Posted on behalf of Barbara Casassus.
French scientists are up in arms over the recent court acquittal of 54 activists who destroyed 70 experimental genetically modified (GM) grapevines in eastern France in August 2010.
Twelve leading research agencies and university organizations released a joint statement on Monday expressing their “serious concern” over the consequences of the Colmar Appeal Court’s decision to throw out the case, and urging clarification of the relevant laws and regulations.
The statement noted that “the protection of experiments in controlled conditions is no longer assured”, and this was the first court ruling since the law increased the ceiling on sanctions for destroying non-commercial experimental crops. More than 200 public meetings were held on the trials, which were conducted by French National Institute for Agricultural Research (INRA) to test for protection against court-noué, the grapevine fanleaf virus.
The court described the greenhouse field trials as illegal because INRA had not proved that the vines would cause no health or environmental damage. The daily newspaper Le Figaro quotes the defendants’ lawyer Jérôme Bouquet-Elaïm as saying “our position is not to condemn research” but to stop scientists from not respecting the right procedures.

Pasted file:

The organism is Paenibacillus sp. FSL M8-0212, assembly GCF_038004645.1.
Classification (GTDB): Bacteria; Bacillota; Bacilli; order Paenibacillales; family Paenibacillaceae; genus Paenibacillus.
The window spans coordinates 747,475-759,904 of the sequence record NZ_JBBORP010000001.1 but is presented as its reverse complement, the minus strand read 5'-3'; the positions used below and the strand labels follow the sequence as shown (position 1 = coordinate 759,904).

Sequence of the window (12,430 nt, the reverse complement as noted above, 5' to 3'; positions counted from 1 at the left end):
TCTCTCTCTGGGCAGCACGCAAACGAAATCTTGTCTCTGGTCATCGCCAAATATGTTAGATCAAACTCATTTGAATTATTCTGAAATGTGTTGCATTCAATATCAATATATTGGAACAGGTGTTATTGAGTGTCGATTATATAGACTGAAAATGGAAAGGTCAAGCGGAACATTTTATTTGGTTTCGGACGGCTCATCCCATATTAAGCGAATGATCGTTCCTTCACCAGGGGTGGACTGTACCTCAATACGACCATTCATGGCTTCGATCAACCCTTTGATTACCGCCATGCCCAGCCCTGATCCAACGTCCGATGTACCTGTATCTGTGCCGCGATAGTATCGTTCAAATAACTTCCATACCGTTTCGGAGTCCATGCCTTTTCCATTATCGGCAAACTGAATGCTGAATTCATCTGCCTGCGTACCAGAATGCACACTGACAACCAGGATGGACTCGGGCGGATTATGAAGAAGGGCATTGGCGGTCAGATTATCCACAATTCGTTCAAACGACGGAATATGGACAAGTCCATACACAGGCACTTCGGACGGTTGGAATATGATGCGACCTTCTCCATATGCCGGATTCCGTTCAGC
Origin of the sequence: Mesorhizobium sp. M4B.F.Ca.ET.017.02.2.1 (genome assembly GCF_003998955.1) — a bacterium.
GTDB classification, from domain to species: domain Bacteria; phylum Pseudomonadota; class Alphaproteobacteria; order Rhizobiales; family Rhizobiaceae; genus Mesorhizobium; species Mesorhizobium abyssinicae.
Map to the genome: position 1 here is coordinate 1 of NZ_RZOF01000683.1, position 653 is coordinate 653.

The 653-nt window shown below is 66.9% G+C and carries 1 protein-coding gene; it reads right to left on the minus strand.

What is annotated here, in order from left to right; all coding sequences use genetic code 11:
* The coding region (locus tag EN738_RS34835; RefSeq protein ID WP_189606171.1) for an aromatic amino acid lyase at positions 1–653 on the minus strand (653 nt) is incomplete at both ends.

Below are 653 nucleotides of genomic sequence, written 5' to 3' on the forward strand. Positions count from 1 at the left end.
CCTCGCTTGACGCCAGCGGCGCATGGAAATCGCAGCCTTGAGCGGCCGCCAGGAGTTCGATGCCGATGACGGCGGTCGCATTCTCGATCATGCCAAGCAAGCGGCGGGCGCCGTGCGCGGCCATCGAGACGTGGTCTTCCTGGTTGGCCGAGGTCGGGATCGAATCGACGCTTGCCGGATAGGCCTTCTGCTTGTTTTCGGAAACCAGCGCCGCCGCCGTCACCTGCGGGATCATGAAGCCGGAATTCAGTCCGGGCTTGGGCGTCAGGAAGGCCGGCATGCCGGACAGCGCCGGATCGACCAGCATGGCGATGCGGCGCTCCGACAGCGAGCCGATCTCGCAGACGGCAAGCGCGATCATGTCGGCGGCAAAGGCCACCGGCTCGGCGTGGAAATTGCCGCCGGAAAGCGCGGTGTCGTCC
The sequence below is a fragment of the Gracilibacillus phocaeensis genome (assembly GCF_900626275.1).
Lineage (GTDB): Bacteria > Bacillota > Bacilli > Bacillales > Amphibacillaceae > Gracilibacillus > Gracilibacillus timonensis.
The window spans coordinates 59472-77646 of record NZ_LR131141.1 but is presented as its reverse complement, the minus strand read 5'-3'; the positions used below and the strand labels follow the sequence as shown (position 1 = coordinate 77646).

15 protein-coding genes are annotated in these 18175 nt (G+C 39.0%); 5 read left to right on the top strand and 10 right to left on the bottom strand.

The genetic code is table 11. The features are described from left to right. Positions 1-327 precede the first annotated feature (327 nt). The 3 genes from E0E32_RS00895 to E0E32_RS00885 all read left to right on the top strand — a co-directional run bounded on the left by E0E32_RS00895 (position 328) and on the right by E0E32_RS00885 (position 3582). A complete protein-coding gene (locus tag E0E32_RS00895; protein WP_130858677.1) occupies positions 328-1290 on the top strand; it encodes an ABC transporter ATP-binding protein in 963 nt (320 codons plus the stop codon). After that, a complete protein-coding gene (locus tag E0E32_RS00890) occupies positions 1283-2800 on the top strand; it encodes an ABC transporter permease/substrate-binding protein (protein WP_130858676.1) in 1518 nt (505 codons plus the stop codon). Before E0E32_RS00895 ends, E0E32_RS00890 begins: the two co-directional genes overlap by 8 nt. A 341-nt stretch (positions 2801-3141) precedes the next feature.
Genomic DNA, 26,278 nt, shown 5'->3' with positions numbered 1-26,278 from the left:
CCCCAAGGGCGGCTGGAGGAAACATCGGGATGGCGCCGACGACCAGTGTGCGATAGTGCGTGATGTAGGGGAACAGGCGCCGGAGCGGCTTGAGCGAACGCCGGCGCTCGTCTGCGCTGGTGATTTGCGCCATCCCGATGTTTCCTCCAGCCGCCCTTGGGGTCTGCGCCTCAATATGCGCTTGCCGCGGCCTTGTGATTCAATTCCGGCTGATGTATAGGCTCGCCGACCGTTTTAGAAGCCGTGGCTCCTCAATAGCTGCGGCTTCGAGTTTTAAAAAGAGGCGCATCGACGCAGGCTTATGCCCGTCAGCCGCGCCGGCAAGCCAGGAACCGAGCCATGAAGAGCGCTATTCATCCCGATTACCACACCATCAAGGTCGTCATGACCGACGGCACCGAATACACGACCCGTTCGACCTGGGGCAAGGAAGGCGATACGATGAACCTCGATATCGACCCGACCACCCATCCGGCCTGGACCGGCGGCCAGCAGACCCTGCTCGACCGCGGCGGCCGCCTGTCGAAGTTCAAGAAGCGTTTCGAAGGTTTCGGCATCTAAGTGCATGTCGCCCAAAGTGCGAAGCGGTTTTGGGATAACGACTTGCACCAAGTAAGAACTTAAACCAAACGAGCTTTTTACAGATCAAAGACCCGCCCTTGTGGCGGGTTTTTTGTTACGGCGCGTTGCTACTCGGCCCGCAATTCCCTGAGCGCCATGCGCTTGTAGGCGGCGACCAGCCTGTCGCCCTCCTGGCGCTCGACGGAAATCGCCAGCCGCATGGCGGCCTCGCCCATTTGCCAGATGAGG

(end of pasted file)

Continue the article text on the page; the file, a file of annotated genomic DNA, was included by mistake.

The defendants were initially given a two-month suspended prison sentence in 2011, and were ordered to pay €57,000 (US$78,000) in damages to INRA, which they have since done.
Higher education and research secretary of state Geneviève Fioraso told the National Assembly, or lower house of parliament, today that she endorsed the research organizations’ joint statement. “It is important in a spirit of scientific progress and risk control that circumscribed research can be carried out in all safety,” she said during government question time. Failing that, “we risk discouraging research”, she said.
The case is not over, however, as the public prosecutor has taken the case to the Court of Cassation, France’s highest criminal and civil appeal court.